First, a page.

Other possible issues are glaucoma and retinal disease. Other, expected changes that have no solid treatment is a general worsening of vision. A senior Chihuahua may not be able to see as far, for example. 

When a dog ages and may have trouble seeing, it is always recommended to keep the layout of the house the same - do not rearrange furniture if at all possible. Keep floor clutter to a minimum. In addition, for dogs with eye vision issues, do realize that exposure to a new environment or situation may cause stress.

Housebreaking Accidents

While most Chihuahua at the age of 8, 9, and 10 years old will not show signs of incontinence, it is common in older seniors of 11 years and up. This can be due to a medical issue or it may be due to a weakening of the bladder and/or bowel muscles. In most cases, some changes will need to take place as a Chihuahua ages.

Here are some things that can help:
  • Bring your Chihuahua outside more often. Adding an extra visit to the designated area can be a great help, as well as adding on an extra visit before bedtime.   
  • Give an older dog more time for bowel movements.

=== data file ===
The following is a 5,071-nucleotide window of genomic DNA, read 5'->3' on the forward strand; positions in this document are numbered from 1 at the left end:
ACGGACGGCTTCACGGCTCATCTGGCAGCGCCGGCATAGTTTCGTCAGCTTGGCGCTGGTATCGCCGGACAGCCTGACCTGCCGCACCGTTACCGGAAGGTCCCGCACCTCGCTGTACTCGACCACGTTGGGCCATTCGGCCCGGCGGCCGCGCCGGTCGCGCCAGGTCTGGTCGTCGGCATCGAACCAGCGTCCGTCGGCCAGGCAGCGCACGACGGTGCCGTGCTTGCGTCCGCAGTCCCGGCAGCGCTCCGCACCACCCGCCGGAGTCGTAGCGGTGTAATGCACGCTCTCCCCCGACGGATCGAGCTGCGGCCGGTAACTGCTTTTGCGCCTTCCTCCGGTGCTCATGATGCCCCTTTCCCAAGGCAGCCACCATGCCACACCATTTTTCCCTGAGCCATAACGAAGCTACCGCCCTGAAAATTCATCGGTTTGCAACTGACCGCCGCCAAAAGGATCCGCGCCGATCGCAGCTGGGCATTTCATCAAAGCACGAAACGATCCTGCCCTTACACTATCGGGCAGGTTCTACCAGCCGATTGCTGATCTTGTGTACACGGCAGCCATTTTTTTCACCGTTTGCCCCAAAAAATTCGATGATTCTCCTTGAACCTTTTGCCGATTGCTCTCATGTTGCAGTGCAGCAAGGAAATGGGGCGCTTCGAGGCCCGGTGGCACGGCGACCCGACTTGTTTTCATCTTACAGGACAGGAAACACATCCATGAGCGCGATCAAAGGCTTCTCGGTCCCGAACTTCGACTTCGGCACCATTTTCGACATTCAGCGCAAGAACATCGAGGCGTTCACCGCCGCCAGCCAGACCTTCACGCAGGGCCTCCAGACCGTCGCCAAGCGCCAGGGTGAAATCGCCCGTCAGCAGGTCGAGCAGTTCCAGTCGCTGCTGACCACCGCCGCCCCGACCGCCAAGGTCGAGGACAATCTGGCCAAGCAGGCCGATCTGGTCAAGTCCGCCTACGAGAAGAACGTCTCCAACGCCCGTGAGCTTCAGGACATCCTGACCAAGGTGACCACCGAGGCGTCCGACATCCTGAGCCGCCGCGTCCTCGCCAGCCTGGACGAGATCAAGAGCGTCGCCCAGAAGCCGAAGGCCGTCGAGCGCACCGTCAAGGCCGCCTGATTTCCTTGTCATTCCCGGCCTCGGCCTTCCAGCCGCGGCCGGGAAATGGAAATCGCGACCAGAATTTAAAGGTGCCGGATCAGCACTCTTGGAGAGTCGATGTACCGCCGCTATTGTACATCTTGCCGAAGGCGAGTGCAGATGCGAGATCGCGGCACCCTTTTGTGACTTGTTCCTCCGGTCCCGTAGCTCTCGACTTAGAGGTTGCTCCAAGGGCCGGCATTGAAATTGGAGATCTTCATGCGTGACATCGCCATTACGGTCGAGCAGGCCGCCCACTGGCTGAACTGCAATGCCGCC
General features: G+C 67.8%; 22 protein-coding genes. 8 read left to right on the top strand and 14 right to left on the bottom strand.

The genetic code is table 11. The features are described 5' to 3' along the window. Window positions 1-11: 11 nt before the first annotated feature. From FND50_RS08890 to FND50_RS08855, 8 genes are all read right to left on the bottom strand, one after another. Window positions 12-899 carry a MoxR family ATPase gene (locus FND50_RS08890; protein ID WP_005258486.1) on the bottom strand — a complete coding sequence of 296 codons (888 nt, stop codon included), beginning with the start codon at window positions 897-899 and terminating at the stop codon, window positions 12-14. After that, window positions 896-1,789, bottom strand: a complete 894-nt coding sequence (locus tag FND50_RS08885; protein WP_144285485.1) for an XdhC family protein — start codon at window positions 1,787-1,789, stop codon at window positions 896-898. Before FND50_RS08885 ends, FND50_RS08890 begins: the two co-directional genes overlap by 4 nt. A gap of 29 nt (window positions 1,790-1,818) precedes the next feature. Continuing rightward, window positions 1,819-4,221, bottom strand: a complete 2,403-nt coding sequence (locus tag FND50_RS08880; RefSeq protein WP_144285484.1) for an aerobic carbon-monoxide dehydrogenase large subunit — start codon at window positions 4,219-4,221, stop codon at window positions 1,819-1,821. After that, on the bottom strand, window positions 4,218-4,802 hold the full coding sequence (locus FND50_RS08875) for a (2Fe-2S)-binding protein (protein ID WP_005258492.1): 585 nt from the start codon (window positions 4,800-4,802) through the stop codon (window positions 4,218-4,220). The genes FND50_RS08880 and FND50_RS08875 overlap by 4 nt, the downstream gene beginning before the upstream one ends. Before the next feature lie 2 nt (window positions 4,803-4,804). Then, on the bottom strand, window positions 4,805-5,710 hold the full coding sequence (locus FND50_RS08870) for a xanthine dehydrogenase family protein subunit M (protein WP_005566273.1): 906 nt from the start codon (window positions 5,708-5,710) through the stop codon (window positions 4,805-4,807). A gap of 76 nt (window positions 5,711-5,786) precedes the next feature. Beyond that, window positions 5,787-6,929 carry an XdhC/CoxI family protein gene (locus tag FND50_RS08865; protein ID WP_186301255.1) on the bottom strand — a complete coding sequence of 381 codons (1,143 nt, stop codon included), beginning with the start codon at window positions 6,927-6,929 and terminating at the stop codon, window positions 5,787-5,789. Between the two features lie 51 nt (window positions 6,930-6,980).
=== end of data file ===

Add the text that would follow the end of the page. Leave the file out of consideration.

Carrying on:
• If an older dog tends to have problems late at night or in the middle of the night, the last evening meal should be offered at an earlier time. 
  • If accidents are occurring frequently, consider confining your Chihuahua in an easy to clean area - This does NOT mean a crate. Being crated can cause stress and anxiety. Best is a canine gated area that is positioned over a piece of linoleum (easily found at home building supply stores). 
  • Some senior dogs will benefit from wearing doggie diapers. For an older dog that is very aware that accidents are happening, wearing a diaper can actually preserve self-esteem.


Older dogs are often more mellow than adults and in general will not be as active; however if a senior does not have any medical issues that would limit his/her activity, keeping up with daily walks is a must for good health and longevity. 

Many seniors do best with 2 shorter walks per day as opposed to what may have been 1 long daily walk. Do keep in mind that an older Chihuahua will need to walk at a slower pace as he ages and may not be as nimble, however keeping up with outside activity is good for the body and good for the mind.

Playfulness and Behavioral Changes

Senior dogs will certainly not have the active playfulness of young puppies and while a change in behavior will be a gradual one, many senior Chihuahua will have a tendency to want to rest and relax away from foot traffic and area with high levels of noise and/or commotion. While it is beneficial for a Chi of any age to have his own 'spot', for a senior Chihuahua it can be very important. 

Many older dogs like to have a special area - best is in the corner of a room where the dog can still feel like part of the family but also can relax and be left to relax with a barrage of noise and activity.